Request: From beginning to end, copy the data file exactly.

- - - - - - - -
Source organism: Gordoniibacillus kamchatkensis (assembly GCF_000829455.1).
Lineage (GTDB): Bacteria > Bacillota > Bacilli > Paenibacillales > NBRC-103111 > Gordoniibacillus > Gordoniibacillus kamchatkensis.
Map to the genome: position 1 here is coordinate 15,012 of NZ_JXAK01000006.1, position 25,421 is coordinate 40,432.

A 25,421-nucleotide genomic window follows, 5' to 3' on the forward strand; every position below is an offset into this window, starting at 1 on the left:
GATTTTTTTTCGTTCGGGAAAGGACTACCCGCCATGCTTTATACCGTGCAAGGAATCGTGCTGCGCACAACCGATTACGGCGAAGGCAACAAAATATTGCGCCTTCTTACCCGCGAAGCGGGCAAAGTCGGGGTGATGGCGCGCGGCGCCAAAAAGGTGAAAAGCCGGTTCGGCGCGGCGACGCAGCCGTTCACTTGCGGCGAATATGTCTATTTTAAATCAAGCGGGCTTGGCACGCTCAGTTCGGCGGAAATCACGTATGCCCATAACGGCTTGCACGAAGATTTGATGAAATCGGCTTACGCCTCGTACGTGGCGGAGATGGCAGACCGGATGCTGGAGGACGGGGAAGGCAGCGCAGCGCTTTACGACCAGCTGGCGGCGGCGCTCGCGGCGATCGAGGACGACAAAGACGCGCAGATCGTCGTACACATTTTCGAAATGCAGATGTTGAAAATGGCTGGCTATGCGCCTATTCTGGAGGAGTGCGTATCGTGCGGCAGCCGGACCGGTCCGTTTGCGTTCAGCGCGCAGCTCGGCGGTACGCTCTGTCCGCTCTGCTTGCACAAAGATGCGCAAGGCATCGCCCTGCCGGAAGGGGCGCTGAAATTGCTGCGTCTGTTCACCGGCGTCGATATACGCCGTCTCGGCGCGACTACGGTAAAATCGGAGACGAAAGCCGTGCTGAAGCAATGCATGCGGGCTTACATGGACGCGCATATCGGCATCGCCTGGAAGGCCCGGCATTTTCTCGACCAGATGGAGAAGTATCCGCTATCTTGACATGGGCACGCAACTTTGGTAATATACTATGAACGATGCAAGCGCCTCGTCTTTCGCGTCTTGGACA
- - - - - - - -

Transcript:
Source organism: Gordoniibacillus kamchatkensis (assembly GCF_000829455.1).
Lineage (GTDB): Bacteria > Bacillota > Bacilli > Paenibacillales > NBRC-103111 > Gordoniibacillus > Gordoniibacillus kamchatkensis.
Map to the genome: position 1 here is coordinate 15,012 of NZ_JXAK01000006.1, position 25,421 is coordinate 40,432.

A 25,421-nucleotide genomic window follows, 5' to 3' on the forward strand; every position below is an offset into this window, starting at 1 on the left:
GATTTTTTTTCGTTCGGGAAAGGACTACCCGCCATGCTTTATACCGTGCAAGGAATCGTGCTGCGCACAACCGATTACGGCGAAGGCAACAAAATATTGCGCCTTCTTACCCGCGAAGCGGGCAAAGTCGGGGTGATGGCGCGCGGCGCCAAAAAGGTGAAAAGCCGGTTCGGCGCGGCGACGCAGCCGTTCACTTGCGGCGAATATGTCTATTTTAAATCAAGCGGGCTTGGCACGCTCAGTTCGGCGGAAATCACGTATGCCCATAACGGCTTGCACGAAGATTTGATGAAATCGGCTTACGCCTCGTACGTGGCGGAGATGGCAGACCGGATGCTGGAGGACGGGGAAGGCAGCGCAGCGCTTTACGACCAGCTGGCGGCGGCGCTCGCGGCGATCGAGGACGACAAAGACGCGCAGATCGTCGTACACATTTTCGAAATGCAGATGTTGAAAATGGCTGGCTATGCGCCTATTCTGGAGGAGTGCGTATCGTGCGGCAGCCGGACCGGTCCGTTTGCGTTCAGCGCGCAGCTCGGCGGTACGCTCTGTCCGCTCTGCTTGCACAAAGATGCGCAAGGCATCGCCCTGCCGGAAGGGGCGCTGAAATTGCTGCGTCTGTTCACCGGCGTCGATATACGCCGTCTCGGCGCGACTACGGTAAAATCGGAGACGAAAGCCGTGCTGAAGCAATGCATGCGGGCTTACATGGACGCGCATATCGGCATCGCCTGGAAGGCCCGGCATTTTCTCGACCAGATGGAGAAGTATCCGCTATCTTGACATGGGCACGCAACTTTGGTAATATACTATGAACGATGCAAGCGCCTCGTCTTTCGCGTCTTGGACA